Home > Animals in the City > Half Past Four on a Lurid August Day

Half Past Four on a Lurid August Day

May 8, 2013

by Joseph Harker

Consider the insects: a pilgrimage of ants lays down
trails of blind devotion from their abdomens, leading from
their dry dirt-mound pyramid to the communion rail
around one fallen cicada tumbled on the sidewalk;

a steady stream zeroes in and circumambulates the great
grey-and-green body, inscrutable as the moon and just as
pockmarked with maria, the deep hue of an ivy leaf, dark little
stains of envy under its mashrabiya wings;

and they take their fill of that thumb-sized sacrifice
blown open, crawling with summer-bred soldiers who carry
this bounty back behind the terracotta pots and the garden
hose, crypto-pagans living right under the stoop;

here I am, sitting, watching, pineapple juice dripping
like manna from my chin, a sweet false prophecy they pause
to marvel at, before carrying on, ignoring the passing cars
ruffling their antennae with thick, inconstant air.

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Joseph Harker is the pseudonym of a linguist-poet living in New York, where the animals you see are usually six-legged and/or unwholesome. (Currently, though, he lives with a small and elderly cat.) His work has appeared in Clapboard House, Ganymede, Red Fez, and other publications both in print and online; you can also find him at his blog, Naming Constellations.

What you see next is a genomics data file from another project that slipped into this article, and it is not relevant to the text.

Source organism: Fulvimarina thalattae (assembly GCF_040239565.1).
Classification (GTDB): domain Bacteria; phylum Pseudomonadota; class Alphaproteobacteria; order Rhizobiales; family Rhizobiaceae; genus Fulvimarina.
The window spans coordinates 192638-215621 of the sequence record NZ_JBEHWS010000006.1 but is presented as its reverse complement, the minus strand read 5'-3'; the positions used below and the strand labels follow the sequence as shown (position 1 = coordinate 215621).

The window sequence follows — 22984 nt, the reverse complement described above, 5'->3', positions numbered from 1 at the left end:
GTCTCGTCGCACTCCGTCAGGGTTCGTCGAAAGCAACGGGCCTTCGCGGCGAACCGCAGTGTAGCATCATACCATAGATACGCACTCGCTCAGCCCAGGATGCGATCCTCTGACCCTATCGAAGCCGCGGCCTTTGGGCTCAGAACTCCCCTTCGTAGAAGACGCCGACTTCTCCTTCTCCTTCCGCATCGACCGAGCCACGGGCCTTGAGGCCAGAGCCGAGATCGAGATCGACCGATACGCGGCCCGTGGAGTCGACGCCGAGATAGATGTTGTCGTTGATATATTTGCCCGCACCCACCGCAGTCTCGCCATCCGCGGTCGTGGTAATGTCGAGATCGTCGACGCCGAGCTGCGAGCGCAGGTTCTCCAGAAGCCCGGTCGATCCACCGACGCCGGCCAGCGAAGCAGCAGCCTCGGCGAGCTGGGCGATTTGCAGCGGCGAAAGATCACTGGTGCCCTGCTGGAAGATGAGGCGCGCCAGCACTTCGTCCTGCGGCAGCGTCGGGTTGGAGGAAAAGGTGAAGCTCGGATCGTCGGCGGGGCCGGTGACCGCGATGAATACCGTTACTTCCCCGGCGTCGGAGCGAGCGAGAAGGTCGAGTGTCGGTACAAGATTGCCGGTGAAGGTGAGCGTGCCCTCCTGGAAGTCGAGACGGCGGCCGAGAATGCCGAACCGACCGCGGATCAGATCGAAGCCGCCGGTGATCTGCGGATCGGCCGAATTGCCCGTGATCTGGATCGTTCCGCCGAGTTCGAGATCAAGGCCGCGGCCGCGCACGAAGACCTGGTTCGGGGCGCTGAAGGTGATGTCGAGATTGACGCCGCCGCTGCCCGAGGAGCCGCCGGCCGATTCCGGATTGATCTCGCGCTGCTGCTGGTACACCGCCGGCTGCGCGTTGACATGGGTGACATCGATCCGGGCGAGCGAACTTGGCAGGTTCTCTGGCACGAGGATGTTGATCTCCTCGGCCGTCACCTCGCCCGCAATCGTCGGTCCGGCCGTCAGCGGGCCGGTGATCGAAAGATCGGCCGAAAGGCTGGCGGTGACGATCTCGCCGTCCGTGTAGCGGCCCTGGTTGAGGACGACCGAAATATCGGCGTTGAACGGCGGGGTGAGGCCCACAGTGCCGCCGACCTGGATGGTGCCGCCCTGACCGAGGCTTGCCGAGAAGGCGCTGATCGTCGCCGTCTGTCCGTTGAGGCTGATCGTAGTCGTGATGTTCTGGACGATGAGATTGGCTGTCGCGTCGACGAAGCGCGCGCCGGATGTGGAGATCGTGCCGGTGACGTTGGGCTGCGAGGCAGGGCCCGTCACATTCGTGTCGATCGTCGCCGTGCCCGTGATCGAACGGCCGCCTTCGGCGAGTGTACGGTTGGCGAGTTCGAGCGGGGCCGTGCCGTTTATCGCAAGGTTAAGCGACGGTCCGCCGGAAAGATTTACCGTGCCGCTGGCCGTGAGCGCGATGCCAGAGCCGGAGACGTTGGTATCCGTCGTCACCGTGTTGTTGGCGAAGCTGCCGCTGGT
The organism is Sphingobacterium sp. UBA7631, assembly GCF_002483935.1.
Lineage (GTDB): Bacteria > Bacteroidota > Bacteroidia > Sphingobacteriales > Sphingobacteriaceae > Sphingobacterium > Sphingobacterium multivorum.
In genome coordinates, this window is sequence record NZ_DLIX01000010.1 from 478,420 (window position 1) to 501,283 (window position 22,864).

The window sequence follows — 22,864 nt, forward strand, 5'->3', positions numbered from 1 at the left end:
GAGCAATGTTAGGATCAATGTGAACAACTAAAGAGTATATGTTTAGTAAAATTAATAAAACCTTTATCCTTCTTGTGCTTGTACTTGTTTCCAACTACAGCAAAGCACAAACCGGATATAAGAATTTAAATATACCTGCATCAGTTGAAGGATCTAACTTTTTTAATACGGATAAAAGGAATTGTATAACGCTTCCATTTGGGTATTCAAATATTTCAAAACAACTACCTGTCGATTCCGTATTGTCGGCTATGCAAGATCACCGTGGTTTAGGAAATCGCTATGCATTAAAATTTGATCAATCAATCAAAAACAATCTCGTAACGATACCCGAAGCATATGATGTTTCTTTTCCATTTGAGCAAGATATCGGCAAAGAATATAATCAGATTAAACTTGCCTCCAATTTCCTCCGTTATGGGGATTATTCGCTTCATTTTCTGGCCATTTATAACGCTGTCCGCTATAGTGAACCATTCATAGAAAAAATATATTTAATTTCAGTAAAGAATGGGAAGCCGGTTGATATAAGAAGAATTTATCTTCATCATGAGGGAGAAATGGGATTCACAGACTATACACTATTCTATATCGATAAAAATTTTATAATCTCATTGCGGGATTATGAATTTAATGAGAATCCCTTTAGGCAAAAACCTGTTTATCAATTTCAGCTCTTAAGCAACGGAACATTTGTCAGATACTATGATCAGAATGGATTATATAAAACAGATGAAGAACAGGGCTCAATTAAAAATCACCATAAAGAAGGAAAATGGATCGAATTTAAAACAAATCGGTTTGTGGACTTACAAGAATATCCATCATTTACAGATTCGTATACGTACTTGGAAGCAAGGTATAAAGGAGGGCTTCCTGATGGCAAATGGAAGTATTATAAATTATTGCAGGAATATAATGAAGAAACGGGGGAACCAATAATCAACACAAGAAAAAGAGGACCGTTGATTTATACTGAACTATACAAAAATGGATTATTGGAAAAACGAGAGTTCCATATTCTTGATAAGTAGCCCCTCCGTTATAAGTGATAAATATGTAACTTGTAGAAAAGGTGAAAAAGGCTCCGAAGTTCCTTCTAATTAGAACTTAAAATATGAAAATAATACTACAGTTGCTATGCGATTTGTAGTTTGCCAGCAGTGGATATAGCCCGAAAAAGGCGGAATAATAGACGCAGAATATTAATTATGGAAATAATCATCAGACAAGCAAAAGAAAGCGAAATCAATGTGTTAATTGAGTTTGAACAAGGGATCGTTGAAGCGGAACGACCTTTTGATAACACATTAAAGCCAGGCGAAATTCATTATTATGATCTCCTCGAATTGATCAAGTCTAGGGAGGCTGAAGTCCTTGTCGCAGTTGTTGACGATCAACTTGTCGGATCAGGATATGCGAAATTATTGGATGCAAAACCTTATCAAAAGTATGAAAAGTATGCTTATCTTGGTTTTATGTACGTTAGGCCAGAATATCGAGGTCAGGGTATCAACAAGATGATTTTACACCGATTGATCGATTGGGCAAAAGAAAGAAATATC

1. Steve T.
    May 8, 2013 at 10:01 pm

    I love this piece. Nice use of very interesting language.

  2. May 9, 2013 at 1:18 pm

    Wonderful. I like the lunar language that describes the cicada. This poem really invites the reader to wonder how the world is perceived by those ants.

  3. May 10, 2013 at 10:12 am

    I love how this poem puts the magnifying glass to the ants and shows their details to the reader. What also struck me was your use of religious language and imagery — “communion rail”, “sweet false prophecy”, “crypto-pagans” to name a few. Is eating — whether it be by human or animal — an act of worship? Is the worth of a sacrifice in its ability to be consumed?


  4. May 10, 2013 at 12:45 pm

    Wonderful poem, language, images… “all those crypto pagans living under the stoop.” And Nicole’s observation about communion and consumption. great stuff.

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